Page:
The Canadian insurance market place
has become an ever increasingly competitive market. Any competitive advantage that a
company can find over that of its peers to capture every valuable premium dollar must be
capitalized on by that company. Not only must the company capitalize on the advantage,
they must do so in a timely fashion or risk losing the opportunity to improve their business.
The gathering of competitive intelligence is not espionage
nor is it illegal. Competitive intelligence is simply the compiling or gathering of public
information on peer companies and the performing of a detailed analysis on that
information. This analysis then becomes the basis of an insurance company’s direction for
product and marketing initiatives. By knowing what a company’s peer competitors are
doing, or have done, a company can make educated decisions based on factual information.
All of this is done in an effort to capture as much of the market share as possible.
It is important that the competitive intelligence gathered
and especially distributed is not slanderous. Ethically a company can only state the facts
and their analysis based on those facts. Competitive intelligence in its most rudimentary
state is the differences between companies and their products as defined by factual information.
Within any insurance product line, whether Life or Property
& Casualty, there are a number of obvious similarities between the product offerings
of various insurance carriers. However it is the not so obvious differences that can give
a company a key competitive advantage over the same group of insurance carriers. One
example might be the differences between various companies’ bonuses on Universal Life
products. Some as we know are conditional and others are unconditional whereby the bonus
is guaranteed. The ability to illustrate and more importantly promote that competitive
advantage over another company can be instrumental in capturing the premium dollars and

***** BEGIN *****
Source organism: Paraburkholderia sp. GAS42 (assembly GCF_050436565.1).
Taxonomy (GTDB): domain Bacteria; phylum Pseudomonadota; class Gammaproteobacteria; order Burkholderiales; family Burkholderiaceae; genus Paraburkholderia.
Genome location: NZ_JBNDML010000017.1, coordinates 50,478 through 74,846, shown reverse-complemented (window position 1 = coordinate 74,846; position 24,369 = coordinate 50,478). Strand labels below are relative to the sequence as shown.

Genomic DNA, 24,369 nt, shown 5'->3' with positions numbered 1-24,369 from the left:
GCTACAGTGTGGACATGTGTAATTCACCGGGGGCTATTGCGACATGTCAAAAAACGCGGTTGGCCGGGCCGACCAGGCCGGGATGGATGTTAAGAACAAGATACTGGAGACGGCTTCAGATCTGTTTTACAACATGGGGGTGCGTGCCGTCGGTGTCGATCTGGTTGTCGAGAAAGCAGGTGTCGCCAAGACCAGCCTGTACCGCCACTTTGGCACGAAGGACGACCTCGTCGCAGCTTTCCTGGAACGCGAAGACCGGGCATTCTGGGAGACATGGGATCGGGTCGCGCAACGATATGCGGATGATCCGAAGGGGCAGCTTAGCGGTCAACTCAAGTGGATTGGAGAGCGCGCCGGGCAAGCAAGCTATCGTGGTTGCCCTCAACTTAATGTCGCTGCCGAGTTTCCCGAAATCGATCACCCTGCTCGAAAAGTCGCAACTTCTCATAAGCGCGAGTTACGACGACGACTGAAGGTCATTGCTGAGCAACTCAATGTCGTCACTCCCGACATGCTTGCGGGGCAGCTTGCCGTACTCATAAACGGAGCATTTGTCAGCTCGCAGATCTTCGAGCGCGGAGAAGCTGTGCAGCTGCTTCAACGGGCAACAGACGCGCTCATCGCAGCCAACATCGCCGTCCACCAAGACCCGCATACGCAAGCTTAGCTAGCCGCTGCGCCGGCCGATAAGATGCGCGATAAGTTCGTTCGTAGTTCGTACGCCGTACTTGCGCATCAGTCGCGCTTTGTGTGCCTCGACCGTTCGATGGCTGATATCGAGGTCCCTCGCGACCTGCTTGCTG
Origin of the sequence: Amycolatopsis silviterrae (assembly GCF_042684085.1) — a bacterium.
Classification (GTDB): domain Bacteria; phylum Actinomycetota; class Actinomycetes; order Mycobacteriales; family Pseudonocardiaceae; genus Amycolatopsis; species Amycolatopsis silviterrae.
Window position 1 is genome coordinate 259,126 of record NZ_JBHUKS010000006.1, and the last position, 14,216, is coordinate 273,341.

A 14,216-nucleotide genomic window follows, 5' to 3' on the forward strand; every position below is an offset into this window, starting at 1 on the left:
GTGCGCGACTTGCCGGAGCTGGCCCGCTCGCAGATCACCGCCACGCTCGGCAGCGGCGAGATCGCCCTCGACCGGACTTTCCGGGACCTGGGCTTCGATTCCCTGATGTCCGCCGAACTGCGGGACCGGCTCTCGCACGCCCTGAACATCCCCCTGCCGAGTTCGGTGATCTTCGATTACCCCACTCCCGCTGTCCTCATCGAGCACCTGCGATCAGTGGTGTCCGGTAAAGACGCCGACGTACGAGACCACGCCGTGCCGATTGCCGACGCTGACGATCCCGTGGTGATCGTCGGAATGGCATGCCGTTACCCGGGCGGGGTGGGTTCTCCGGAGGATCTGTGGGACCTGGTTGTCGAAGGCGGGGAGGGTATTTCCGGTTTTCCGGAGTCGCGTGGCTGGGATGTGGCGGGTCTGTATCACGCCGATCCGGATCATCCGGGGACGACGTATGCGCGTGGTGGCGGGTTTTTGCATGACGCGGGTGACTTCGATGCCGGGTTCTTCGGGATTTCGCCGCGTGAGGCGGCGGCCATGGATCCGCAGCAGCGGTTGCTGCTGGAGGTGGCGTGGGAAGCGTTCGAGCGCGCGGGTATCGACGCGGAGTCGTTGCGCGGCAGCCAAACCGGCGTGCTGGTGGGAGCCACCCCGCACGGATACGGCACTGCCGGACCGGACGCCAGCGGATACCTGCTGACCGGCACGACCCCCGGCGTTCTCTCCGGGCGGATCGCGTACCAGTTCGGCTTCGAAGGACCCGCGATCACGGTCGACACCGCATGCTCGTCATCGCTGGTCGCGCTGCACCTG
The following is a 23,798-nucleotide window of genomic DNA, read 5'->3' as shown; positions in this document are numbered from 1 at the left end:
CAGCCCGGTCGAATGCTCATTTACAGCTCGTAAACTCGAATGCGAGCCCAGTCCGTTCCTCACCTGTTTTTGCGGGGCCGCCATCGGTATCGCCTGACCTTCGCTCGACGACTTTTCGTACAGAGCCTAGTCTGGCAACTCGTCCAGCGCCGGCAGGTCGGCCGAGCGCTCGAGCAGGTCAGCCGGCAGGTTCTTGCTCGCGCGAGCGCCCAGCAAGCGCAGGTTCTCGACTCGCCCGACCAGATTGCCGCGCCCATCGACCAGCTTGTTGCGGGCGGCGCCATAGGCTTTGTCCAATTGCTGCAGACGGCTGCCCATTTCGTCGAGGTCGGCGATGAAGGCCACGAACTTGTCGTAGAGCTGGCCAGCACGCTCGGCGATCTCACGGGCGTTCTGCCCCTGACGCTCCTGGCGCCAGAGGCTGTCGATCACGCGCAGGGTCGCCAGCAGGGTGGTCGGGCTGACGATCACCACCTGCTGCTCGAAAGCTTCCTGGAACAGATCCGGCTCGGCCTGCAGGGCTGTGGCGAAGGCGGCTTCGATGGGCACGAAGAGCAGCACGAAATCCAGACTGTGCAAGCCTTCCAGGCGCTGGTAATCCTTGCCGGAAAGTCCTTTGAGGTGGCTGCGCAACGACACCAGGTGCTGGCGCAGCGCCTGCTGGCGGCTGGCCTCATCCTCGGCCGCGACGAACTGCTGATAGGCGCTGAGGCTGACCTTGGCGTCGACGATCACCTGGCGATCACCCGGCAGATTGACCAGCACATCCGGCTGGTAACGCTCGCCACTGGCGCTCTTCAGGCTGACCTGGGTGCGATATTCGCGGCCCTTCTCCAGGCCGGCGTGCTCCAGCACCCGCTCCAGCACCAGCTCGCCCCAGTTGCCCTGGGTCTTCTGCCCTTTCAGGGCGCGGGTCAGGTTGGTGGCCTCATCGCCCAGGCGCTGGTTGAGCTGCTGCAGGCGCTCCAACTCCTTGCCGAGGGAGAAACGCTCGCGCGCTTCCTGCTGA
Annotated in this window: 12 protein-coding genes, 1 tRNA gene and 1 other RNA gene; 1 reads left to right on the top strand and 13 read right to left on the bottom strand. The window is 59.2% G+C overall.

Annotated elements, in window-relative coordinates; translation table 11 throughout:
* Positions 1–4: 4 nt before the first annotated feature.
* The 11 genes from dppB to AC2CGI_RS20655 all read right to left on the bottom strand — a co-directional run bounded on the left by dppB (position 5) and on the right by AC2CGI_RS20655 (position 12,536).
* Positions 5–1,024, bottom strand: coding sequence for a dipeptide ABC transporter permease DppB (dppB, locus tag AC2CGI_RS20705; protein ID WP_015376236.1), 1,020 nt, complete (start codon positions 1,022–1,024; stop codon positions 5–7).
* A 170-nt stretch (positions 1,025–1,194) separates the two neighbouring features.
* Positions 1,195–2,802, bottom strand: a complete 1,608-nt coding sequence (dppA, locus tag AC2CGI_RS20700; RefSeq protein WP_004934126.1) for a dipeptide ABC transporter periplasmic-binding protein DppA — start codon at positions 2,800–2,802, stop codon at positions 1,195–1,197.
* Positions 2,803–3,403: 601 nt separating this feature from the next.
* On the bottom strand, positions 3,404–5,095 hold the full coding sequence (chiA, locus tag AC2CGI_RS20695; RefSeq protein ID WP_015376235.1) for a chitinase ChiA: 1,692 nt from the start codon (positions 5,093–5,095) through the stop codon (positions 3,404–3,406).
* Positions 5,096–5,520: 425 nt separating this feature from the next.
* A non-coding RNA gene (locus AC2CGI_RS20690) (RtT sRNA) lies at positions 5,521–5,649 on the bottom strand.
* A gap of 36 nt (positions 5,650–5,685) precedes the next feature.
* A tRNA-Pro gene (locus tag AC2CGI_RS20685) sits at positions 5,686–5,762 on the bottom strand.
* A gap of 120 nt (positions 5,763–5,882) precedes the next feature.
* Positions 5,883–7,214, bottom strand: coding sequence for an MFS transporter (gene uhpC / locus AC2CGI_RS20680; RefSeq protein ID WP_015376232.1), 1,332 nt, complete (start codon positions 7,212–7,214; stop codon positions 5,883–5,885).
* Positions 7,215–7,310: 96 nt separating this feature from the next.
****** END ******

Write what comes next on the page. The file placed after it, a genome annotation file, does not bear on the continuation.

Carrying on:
ultimately market share in competitive situations.
The home office Product development teams have a range of
competitive intelligence needs. The actuaries are interested in the pricing differences
between competing products. The illustration development team are interested in the format
and functionality differences. Product managers have perhaps the broadest range of
competitive intelligence needs. They are interested in differences between product
features, product limitations, pricing and marketing initiatives.
Beyond the boundaries of the home office, there is yet
another audience in need of competitive intelligence. This audience is the sales force.
These people are the front line for the insurance carrier. In fact the sales forces’
competitive intelligence needs are more immediate and require a timely response. Their
needs are not as broad as those of the home office product development teams. The sales
force is looking for assistance in locating specific differences between specific
companies and specific products to identify competitive advantages that will close their sale.
The application of competitive intelligence to a
business’ decision-making process, whether at the macro or micro level, can identify
key competitive advantages over their peer group of companies. Competitive intelligence is